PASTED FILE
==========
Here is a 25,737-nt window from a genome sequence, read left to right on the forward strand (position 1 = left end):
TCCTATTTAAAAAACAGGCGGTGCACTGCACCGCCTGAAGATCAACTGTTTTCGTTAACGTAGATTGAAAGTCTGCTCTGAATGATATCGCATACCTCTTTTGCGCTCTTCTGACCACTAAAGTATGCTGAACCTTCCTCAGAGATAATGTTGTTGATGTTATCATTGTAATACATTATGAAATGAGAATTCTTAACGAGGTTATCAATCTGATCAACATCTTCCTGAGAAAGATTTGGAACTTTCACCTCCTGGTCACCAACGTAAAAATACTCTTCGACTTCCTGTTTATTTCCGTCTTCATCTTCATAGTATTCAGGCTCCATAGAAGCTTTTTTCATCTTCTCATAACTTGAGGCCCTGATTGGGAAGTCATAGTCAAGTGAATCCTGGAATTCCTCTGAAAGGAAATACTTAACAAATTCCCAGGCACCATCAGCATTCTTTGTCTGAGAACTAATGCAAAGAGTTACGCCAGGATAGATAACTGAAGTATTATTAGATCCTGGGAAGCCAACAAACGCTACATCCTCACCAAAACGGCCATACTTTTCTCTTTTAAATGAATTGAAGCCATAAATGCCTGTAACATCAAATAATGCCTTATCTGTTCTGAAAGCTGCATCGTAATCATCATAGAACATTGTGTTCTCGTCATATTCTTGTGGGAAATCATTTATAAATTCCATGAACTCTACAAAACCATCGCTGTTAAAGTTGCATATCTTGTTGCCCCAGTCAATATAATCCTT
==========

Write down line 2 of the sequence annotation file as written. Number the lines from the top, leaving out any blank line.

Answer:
TCCTATTTAAAAAACAGGCGGTGCACTGCACCGCCTGAAGATCAACTGTTTTCGTTAACGTAGATTGAAAGTCTGCTCTGAATGATATCGCATACCTCTTTTGCGCTCTTCTGACCACTAAAGTATGCTGAACCTTCCTCAGAGATAATGTTGTTGATGTTATCATTGTAATACATTATGAAATGAGAATTCTTAACGAGGTTATCAATCTGATCAACATCTTCCTGAGAAAGATTTGGAACTTTCACCTCCTGGTCACCAACGTAAAAATACTCTTCGACTTCCTGTTTATTTCCGTCTTCATCTTCATAGTATTCAGGCTCCATAGAAGCTTTTTTCATCTTCTCATAACTTGAGGCCCTGATTGGGAAGTCATAGTCAAGTGAATCCTGGAATTCCTCTGAAAGGAAATACTTAACAAATTCCCAGGCACCATCAGCATTCTTTGTCTGAGAACTAATGCAAAGAGTTACGCCAGGATAGATAACTGAAGTATTATTAGATCCTGGGAAGCCAACAAACGCTACATCCTCACCAAAACGGCCATACTTTTCTCTTTTAAATGAATTGAAGCCATAAATGCCTGTAACATCAAATAATGCCTTATCTGTTCTGAAAGCTGCATCGTAATCATCATAGAACATTGTGTTCTCGTCATATTCTTGTGGGAAATCATTTATAAATTCCATGAACTCTACAAAACCATCGCTGTTAAAGTTGCATATCTTGTTGCCCCAGTCAATATAATCCTT